You might now realise that once something is universal and applies to everything, it ceases to have any special meaning, as it can be used o support anything with equal validity. Here's a quick counterargument using the Redcliffe example from earlier on. The original poster (and probably most players) saw it as a three-way choice with three outcomes. You chose to see it as a binary choice where you either kill Connor or send a mage through. However, in keeping with your Either/OR logic, a small shift in perspective nets you a lot more binary choices. You either use Jowan's ritual ... or you don't. You either send for the mages in the circle ... or you don't. You either let Jowan redeem himself ... or you don't. You either send yourself into the Fade ... or you don't. A simple change in perspective lets you see an equally valid binary choice; it all depends on what you consider to be most important. Similarly, you saw the end-game choice as one between Morrigan's offer or a death of a Grey Warden, because that is what was most important to you. Other would see it as a choice where a player character dies ... or they don't, or as a choice where Alistair sacrifices himself .. or he doesn't. OR where Loghain dies heroic death .. or he doesn't. All of those binary choices are equally valid from the programming perspective; you can't say one is less binary than the other. So, ultimately, you were right when you said that there is no middle ground following this perspective (an easier alternative is not to bother with this worldview at all, since there is no real point); instead, there are additional binary choices, whereas something like the end of the original Fallout 3 is always one binary choice, regardless of the perspective you take. This is what ultimately makes a difference; their number AND how well they fit into the pre-established story. 4Ferelden (talk) 04:52, July 12, 2013 (UTC)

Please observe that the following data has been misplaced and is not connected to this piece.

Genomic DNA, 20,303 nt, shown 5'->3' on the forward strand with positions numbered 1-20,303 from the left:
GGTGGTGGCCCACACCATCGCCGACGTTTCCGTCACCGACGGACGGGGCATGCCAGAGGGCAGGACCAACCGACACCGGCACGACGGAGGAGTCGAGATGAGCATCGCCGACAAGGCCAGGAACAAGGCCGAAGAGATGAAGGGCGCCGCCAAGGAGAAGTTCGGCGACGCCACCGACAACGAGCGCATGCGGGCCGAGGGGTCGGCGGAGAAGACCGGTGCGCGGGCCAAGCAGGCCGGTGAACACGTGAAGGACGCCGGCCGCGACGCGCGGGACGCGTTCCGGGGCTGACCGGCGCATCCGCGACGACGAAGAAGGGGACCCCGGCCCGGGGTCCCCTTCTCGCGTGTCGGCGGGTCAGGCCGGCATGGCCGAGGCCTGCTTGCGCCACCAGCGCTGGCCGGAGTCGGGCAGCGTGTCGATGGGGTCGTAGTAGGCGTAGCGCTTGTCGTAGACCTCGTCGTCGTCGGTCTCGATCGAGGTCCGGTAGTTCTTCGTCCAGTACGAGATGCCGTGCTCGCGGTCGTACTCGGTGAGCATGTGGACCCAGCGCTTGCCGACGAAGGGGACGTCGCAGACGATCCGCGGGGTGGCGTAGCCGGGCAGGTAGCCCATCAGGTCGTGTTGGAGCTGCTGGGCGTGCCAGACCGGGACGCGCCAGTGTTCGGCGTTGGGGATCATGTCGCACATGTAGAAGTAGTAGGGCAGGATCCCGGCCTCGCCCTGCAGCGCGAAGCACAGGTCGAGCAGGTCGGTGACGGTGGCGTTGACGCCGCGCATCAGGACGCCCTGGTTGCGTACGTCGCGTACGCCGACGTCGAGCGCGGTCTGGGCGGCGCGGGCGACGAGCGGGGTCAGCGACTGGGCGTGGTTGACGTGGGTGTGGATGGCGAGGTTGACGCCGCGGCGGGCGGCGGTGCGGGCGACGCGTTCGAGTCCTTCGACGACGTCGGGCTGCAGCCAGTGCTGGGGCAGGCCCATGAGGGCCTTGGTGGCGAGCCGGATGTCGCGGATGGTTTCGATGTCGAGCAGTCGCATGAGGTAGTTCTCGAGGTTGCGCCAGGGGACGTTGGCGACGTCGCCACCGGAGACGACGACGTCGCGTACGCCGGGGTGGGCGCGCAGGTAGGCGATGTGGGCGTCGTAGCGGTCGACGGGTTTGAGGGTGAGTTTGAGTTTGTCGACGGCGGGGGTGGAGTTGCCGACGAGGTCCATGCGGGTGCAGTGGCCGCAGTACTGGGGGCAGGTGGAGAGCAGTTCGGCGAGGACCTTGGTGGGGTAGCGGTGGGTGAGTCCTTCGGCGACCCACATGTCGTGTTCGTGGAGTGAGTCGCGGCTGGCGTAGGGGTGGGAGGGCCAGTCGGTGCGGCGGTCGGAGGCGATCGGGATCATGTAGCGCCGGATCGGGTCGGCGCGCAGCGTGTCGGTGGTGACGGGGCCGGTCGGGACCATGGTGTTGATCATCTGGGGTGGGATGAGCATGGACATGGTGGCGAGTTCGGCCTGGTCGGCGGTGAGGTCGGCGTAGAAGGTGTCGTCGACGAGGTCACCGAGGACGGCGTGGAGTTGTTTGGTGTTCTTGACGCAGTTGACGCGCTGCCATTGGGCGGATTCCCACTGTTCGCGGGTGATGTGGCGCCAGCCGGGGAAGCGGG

And that's exacly what bothers me. I have no desire to support any of the sides. I want to be neutral and if Bioware doesn't give me that option, they don't fulfill my requirement and anger me resulting in me finding this game as game of low quality. Quality is a level of fulfilling requirements of customer. (talk) 18:33, July 11, 2013 (UTC)
Neutral? If you want to be neutral, then don't play the game. The plot of DA:II is about the brewing war between the Templars and Mages, there's no neutral option because if you don't get involved in the conflict there's no story period. That's like saying you hate Origins because it didn't let you just say "Screw fighting the Blight, I'm running away to Rivain." If you aren't invested or interested in the plot, play a different game; the computer can't build you a new story because you don't like the one it's telling.

--UrLeingod (talk) 22:48, July 11, 2013 (UTC)

What you say is nothing but crap. Your advice is a crap, so don't try to advice again. I require netral path and if BW can't fulfill this requirement, then the company is stupid to make game of such low quality, because quality is a level of fulfilling customers' requirements. Your requirements are small, that's why you don't bother about binary choices. Because of binary thinking like yours this idiotic war started, who's not with you is against you, that's your way of thinking, a close-minded thinking. Screw that! I never disliked DAO because I wanted to end the blight, you can't escape from that leaving no defence behind, I hate DA2 because there was no 3rd way of ending, it was in early concepts but BW resigned from that because they were stupid enough to be under command of EA, who gave them a strict deadline. (talk) 17:18, July 15, 2013 (UTC)